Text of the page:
The requirement to report within at least a five-year period allows time to observe key trends from a variety of sources. This would not be possible over a significantly shorter period. While we are committing to reporting within at least a five-year frequency, we consider this a maximum period. When we are able to publish the first report will depend upon a range of factors, including the availability of statistical data. Of course, we certainly will not wait for the end of the five-year period to publish the first report, which will include analysis of the impacts of the coronavirus pandemic.

Some of the datasets that will be considered in the food security report are published and made publicly available annually; certain noble Lords know very well that all this data is reported annually. Defra officials routinely track these reports to spot any unexpected or significant changes. For example, the excellent Agriculture in the United Kingdom statistics that Defra publishes alongside departments in the devolved Administrations come out annually, as do the world food production and calorie statistics produced by the Food and Agriculture Organization of the United Nations. The Government intend that the report will consider these and less frequently produced data to provide deeper analysis to help us identify longer-term trends to support the development of policy for the future—a point remarked upon by my noble friend Lady Neville-Rolfe, with her unparalleled experience of the food industry, and indeed by my noble friend Lady Chisholm in her important contribution.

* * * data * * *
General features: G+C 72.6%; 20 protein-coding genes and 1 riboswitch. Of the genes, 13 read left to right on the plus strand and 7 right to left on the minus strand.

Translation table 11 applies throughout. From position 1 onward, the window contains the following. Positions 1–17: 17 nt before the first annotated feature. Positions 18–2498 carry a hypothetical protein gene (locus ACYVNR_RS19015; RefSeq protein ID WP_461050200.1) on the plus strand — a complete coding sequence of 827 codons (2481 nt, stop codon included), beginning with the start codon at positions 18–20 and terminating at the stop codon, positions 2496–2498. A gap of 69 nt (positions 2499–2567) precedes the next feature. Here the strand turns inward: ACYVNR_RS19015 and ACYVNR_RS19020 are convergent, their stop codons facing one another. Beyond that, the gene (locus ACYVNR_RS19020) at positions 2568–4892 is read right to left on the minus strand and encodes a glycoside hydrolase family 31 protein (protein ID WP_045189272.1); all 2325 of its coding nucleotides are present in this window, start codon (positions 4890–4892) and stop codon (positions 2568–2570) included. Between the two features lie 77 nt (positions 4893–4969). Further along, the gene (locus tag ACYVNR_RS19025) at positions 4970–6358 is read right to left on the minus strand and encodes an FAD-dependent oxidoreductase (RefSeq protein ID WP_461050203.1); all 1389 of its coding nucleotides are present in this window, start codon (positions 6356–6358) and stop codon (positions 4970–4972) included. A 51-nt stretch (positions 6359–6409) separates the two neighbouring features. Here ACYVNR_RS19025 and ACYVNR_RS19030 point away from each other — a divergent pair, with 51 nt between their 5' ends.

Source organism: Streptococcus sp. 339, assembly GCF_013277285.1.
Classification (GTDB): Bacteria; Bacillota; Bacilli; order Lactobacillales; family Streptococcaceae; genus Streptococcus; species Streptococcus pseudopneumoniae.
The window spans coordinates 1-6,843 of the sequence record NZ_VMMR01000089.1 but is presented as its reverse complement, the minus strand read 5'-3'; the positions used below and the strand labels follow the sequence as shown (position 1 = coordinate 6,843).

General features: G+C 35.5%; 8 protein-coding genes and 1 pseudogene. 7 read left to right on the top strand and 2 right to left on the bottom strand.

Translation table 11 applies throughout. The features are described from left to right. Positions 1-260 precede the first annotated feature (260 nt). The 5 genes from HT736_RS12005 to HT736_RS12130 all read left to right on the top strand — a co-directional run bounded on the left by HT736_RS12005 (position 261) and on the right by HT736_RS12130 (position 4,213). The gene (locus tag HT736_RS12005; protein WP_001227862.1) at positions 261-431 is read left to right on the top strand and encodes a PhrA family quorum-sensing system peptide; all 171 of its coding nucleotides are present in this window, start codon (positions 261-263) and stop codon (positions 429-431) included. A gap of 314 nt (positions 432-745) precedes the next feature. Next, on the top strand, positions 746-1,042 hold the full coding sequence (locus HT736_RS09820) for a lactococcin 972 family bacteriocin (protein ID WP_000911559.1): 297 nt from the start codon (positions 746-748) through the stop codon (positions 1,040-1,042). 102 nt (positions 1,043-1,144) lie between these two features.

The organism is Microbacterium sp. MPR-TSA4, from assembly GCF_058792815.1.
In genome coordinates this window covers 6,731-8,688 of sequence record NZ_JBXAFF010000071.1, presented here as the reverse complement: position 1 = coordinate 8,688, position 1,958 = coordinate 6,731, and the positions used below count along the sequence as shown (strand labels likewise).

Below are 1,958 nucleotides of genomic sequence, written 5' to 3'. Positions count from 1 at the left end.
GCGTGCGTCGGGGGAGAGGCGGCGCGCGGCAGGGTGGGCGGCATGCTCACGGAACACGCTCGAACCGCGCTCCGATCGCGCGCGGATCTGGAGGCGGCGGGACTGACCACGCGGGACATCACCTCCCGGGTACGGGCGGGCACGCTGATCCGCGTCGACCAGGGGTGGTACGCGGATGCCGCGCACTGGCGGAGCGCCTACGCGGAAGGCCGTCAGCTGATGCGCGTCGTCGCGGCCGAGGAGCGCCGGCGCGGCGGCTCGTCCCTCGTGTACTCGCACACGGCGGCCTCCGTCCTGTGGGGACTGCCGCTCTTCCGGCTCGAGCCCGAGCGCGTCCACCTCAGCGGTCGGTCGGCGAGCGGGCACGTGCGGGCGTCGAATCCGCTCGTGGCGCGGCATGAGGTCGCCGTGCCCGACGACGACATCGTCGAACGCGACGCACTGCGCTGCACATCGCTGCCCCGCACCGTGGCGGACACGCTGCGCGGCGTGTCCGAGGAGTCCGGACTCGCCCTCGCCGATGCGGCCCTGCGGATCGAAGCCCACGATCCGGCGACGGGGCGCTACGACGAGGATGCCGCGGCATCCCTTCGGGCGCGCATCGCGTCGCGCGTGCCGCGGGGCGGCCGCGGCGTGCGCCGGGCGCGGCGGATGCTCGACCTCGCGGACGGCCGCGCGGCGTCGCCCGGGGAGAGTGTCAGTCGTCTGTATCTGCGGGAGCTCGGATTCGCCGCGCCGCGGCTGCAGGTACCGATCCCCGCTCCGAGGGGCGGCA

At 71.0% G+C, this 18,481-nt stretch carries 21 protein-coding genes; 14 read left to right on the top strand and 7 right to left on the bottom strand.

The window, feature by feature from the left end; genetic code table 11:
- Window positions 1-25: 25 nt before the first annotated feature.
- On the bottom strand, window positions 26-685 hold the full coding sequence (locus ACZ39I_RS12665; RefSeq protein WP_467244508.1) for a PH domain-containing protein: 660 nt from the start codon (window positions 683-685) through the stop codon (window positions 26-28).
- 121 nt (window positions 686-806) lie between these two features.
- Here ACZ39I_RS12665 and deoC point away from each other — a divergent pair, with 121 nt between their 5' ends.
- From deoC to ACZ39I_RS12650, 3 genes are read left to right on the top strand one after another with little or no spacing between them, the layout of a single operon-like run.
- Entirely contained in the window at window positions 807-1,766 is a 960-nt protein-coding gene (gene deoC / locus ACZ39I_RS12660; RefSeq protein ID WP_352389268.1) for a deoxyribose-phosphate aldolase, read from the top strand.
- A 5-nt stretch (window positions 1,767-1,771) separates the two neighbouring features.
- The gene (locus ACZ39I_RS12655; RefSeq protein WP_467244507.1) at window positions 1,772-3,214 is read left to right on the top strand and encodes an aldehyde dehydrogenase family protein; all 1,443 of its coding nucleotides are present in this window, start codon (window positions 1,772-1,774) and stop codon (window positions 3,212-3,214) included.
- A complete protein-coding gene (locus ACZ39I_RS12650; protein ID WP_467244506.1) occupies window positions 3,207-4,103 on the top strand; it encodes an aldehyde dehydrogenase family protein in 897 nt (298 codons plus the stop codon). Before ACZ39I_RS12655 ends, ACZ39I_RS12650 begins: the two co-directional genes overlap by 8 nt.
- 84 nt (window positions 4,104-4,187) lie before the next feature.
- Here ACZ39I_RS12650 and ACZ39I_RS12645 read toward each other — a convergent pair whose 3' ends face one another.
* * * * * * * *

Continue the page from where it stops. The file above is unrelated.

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Baroness Wilcox of Newport Portrait Baroness Wilcox of Newport [V]
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I thank all noble Lords who have spoken in yet another detailed debate this evening, with expertise and enthusiasm equally displayed. The identification and traceability of animals is hugely important for a variety of reasons, including but not limited to food safety and consumer confidence.